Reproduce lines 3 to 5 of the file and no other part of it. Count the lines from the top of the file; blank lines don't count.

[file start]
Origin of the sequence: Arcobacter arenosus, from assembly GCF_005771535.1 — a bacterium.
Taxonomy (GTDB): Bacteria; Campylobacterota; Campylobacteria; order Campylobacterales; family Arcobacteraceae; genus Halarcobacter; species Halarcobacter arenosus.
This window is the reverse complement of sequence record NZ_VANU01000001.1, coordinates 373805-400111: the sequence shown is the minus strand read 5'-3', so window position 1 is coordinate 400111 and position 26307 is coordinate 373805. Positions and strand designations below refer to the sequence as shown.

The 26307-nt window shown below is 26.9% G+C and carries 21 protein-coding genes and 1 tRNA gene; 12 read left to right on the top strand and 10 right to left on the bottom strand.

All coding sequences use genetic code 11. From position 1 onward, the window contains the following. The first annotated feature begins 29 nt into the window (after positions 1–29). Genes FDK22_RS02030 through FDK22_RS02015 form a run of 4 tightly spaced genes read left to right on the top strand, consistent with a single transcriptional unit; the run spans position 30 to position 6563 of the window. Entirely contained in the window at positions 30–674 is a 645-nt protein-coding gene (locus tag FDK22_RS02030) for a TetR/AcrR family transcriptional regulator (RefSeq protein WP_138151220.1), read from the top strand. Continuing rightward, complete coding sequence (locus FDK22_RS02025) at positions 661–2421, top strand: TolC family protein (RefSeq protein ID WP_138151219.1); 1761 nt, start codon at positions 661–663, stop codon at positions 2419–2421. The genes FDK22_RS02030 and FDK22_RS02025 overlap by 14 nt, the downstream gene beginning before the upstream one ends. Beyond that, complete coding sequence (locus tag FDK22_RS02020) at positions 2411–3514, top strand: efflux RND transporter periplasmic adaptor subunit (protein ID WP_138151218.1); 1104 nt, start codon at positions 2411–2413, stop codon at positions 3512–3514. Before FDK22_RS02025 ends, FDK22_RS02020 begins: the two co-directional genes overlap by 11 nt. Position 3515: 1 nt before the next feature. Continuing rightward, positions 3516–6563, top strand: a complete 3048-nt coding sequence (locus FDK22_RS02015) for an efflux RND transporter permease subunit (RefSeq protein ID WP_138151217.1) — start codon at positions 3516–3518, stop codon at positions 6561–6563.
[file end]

This window is the reverse complement of sequence record NZ_VANU01000001.1, coordinates 373805-400111: the sequence shown is the minus strand read 5'-3', so window position 1 is coordinate 400111 and position 26307 is coordinate 373805. Positions and strand designations below refer to the sequence as shown.

The 26307-nt window shown below is 26.9% G+C and carries 21 protein-coding genes and 1 tRNA gene; 12 read left to right on the top strand and 10 right to left on the bottom strand.

All coding sequences use genetic code 11. From position 1 onward, the window contains the following. The first annotated feature begins 29 nt into the window (after positions 1–29). Genes FDK22_RS02030 through FDK22_RS02015 form a run of 4 tightly spaced genes read left to right on the top strand, consistent with a single transcriptional unit; the run spans position 30 to position 6563 of the window. Entirely contained in the window at positions 30–674 is a 645-nt protein-coding gene (locus tag FDK22_RS02030) for a TetR/AcrR family transcriptional regulator (RefSeq protein WP_138151220.1), read from the top strand. Continuing rightward, complete coding sequence (locus FDK22_RS02025) at positions 661–2421, top strand: TolC family protein (RefSeq protein ID WP_138151219.1); 1761 nt, start codon at positions 661–663, stop codon at positions 2419–2421. The genes FDK22_RS02030 and FDK22_RS02025 overlap by 14 nt, the downstream gene beginning before the upstream one ends. Beyond that, complete coding sequence (locus tag FDK22_RS02020) at positions 2411–3514, top strand: efflux RND transporter periplasmic adaptor subunit (protein ID WP_138151218.1); 1104 nt, start codon at positions 2411–2413, stop codon at positions 3512–3514. Before FDK22_RS02025 ends, FDK22_RS02020 begins: the two co-directional genes overlap by 11 nt. Position 3515: 1 nt before the next feature. Continuing rightward, positions 3516–6563, top strand: a complete 3048-nt coding sequence (locus FDK22_RS02015) for an efflux RND transporter permease subunit (RefSeq protein ID WP_138151217.1) — start codon at positions 3516–3518, stop codon at positions 6561–6563.